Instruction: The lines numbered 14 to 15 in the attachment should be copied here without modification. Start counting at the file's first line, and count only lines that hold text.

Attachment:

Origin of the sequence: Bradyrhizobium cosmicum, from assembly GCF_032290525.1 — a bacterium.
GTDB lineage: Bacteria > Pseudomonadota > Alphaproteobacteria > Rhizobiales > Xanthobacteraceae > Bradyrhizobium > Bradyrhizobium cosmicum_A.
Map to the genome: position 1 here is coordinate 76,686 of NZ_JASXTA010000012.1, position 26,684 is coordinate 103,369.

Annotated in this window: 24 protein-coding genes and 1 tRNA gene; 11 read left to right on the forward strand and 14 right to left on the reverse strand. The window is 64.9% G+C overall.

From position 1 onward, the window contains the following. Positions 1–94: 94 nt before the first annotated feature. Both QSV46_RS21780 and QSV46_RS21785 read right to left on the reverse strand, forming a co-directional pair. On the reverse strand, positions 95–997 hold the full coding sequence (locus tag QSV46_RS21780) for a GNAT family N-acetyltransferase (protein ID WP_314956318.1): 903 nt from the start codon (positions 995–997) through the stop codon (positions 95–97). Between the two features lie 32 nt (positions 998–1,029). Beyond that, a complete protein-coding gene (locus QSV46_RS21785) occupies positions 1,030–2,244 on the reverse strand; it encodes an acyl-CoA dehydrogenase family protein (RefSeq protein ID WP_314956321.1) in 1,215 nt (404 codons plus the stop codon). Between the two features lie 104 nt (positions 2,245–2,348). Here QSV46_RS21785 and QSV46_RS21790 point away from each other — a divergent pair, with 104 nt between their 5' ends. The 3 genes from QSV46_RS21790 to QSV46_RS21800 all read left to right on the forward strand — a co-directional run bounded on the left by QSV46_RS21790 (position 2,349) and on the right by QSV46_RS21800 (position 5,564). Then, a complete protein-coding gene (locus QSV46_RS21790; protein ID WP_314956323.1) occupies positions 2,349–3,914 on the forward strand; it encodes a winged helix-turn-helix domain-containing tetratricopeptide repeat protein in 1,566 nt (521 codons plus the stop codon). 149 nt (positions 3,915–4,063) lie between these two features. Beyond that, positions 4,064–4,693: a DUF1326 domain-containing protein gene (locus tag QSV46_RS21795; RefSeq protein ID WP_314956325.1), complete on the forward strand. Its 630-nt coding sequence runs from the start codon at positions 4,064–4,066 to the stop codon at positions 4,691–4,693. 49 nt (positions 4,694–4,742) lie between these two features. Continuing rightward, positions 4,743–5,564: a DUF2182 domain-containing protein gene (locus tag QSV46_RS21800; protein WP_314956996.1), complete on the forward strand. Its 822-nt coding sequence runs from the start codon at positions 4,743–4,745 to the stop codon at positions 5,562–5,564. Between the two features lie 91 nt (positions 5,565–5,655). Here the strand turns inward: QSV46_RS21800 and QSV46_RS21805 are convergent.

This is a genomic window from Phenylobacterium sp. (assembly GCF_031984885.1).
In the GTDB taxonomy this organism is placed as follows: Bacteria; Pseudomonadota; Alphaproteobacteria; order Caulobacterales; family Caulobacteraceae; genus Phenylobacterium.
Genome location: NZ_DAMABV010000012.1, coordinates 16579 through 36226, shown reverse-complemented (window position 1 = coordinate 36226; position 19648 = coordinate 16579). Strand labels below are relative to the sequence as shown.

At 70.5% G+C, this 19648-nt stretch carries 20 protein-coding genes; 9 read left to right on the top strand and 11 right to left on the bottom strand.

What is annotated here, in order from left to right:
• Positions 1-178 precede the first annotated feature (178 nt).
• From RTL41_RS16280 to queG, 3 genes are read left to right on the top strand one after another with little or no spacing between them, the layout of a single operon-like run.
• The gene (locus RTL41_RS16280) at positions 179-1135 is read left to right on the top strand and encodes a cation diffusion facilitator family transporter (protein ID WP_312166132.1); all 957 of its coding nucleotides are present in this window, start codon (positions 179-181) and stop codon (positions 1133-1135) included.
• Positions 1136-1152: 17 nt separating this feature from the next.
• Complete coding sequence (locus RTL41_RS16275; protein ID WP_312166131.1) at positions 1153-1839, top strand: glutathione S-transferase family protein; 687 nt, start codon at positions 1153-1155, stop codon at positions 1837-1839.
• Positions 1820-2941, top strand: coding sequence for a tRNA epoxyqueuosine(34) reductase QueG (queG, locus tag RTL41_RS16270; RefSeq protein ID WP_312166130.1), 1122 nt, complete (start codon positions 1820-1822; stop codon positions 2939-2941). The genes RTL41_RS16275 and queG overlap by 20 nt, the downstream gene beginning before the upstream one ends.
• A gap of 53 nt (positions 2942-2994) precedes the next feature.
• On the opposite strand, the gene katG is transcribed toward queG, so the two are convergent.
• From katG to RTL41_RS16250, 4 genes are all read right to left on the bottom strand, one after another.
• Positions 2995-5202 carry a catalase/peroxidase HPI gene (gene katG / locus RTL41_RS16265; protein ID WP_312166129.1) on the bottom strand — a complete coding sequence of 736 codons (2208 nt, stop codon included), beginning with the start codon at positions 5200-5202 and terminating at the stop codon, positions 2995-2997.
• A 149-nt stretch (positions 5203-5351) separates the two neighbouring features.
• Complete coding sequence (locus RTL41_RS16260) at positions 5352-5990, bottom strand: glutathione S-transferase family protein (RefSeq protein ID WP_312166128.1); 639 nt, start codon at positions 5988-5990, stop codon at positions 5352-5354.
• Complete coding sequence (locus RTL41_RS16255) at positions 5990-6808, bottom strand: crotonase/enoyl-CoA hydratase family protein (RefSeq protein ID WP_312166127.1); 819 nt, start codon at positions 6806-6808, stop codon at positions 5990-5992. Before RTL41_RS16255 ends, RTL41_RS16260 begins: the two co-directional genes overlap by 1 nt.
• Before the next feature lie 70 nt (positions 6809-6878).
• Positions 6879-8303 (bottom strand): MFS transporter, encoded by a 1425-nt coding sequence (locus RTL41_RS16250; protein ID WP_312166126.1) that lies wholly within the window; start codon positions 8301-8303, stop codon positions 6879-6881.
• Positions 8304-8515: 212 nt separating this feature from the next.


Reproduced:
• Positions 1136-1152: 17 nt separating this feature from the next.
• Complete coding sequence (locus RTL41_RS16275; protein ID WP_312166131.1) at positions 1153-1839, top strand: glutathione S-transferase family protein; 687 nt, start codon at positions 1153-1155, stop codon at positions 1837-1839.